The more controversial provisions around per- and polyfluoroalkyl substances (PFAS) were stripped from the National Defense Authorization Act (NDAA) that was signed into law last week.
For some lawmakers, the main setback was that NDAA targeted the military, which reportedly has 425 sites that have been contaminated with PFAS after exercises involving the heavy use of firefighting foam, The Hill reports.
According to The Hill, lawmakers were uncomfortable with addressing the issue beyond the military, particularly as they debated how to force the U.S. Environmental Protection Agency (EPA) to regulate PFAS in drinking water.
Bloomberg Environment notes that unlike earlier versions of the NDAA, the final enacted bill does not:
- Designate any PFAS as hazardous substances under the Comprehensive Environmental Response, Compensation, and Liability Act.
- Require the EPA to list PFAS on the Clean Water Act toxic pollutant list, nor does it require the agency to publish enforceable standards for PFAS.
- Direct the EPA to set a national drinking water standard for any PFAS under the Safe Drinking Water Act (SDWA).
However, Bloomberg Environment points out that key PFAS provisions in NDAA include the following:
- At military installations, the final bill prohibits the use of firefighting foam containing PFAS after October 1, 2024, and immediately prohibits usage in training exercises.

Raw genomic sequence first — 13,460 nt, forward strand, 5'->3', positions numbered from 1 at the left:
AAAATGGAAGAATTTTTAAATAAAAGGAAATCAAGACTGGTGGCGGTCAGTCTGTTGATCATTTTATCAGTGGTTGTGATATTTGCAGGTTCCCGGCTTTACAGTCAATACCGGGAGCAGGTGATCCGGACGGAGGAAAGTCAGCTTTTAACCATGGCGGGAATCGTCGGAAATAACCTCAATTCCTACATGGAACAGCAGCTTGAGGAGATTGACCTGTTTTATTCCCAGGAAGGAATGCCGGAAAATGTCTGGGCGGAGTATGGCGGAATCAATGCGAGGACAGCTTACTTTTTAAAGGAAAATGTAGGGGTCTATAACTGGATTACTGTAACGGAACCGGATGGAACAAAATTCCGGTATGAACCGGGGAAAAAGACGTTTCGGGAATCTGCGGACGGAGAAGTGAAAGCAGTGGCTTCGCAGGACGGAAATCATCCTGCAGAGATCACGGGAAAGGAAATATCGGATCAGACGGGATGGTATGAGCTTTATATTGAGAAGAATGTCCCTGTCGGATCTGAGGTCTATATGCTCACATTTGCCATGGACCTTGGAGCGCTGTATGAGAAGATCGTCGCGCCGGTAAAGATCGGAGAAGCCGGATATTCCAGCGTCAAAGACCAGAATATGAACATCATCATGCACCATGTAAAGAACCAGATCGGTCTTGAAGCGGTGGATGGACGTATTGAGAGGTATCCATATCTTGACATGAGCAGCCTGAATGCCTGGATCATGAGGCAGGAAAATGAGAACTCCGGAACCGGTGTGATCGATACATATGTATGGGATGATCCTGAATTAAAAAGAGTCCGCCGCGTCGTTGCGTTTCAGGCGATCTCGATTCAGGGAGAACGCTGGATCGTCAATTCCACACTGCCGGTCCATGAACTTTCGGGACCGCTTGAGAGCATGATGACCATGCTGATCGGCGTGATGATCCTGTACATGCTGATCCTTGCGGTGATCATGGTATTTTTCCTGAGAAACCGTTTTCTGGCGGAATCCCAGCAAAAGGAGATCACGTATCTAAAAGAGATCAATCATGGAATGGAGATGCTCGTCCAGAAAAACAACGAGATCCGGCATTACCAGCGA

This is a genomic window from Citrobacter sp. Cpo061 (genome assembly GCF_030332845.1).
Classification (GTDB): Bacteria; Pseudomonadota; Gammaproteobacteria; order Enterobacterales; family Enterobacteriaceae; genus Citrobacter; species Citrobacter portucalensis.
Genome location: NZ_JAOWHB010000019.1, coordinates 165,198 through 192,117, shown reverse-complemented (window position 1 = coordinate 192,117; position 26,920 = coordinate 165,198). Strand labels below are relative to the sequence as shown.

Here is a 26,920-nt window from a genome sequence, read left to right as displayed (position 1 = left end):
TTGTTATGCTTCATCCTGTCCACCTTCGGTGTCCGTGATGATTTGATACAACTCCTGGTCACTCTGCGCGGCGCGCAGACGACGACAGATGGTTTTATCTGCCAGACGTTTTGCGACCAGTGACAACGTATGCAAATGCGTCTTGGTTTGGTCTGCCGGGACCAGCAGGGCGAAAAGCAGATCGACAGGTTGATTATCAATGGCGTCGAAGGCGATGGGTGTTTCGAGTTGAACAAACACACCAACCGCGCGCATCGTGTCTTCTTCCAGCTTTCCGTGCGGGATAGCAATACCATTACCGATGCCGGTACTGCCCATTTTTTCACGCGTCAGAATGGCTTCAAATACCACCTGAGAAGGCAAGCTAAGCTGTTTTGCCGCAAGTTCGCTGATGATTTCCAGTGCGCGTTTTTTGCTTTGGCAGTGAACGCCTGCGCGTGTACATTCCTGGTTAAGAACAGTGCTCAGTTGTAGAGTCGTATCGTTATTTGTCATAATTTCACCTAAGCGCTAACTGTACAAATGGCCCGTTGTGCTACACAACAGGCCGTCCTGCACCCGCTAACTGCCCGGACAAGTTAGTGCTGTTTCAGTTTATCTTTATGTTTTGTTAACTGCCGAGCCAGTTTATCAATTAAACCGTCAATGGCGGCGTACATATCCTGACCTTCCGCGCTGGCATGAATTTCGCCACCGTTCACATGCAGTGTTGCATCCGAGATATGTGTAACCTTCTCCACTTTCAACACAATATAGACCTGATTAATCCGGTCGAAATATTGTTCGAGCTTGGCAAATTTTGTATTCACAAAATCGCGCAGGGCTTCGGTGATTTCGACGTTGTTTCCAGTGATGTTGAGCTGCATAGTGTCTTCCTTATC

- Immediate addition of perfluorooctanoic acid (PFOA), perfluorooctane sulfonic acid (PFOS) and certain other PFAS or classes of PFAS—including GenX—to the Toxics Release Inventory (TRI). Facilities that manufacture, process or use listed PFAS in quantities of more than 100 pounds per year would be required annually to report their releases (including disposals) of such PFAS. The addition of these PFAS to the TRI becomes effective on January 1, 2020; covered facilities must therefore report their calendar year 2020 PFAS releases by July 1, 2021.
- SDWA monitoring by most public water systems for PFAS and classes of PFAS for which the EPA has validated a method of measuring levels in drinking water.
Michael E. Hoffman, managing director and group head of diversified industrials at Stifel, released a report that projects PFAS will ultimately have a polychlorinated biphenyls-like outcome (long steady activity of cleanups and changes in operating behavior) versus asbestos (the cleanup was deemed more dangerous than capping and leaving in place).
Stifel notes that EPA recently formalized a screening level of 40 parts per trillion (ppt) to determine if PFOA and/or PFOS are present at a site. If so, it could warrant further attention, with EPA’s PFOA and PFOS Lifetime Drinking Water Health Advisory level of 70 ppt set as the preliminary remediation goal for contaminated groundwater.
“PFOA and PFOS are no longer produced. However, in the latest defense authorization bill, the administration has put in place several requirements for EPA and DOD [Department of Defense], which force incorporation of PFAS compounds (those now widely still in use) into a stronger regulatory framework,” noted Stifel.
Read Stifel’s full report, “Federal Funding Bill Early Xmas Presents: CNG Tax Credits and PFAS Timelines,” here.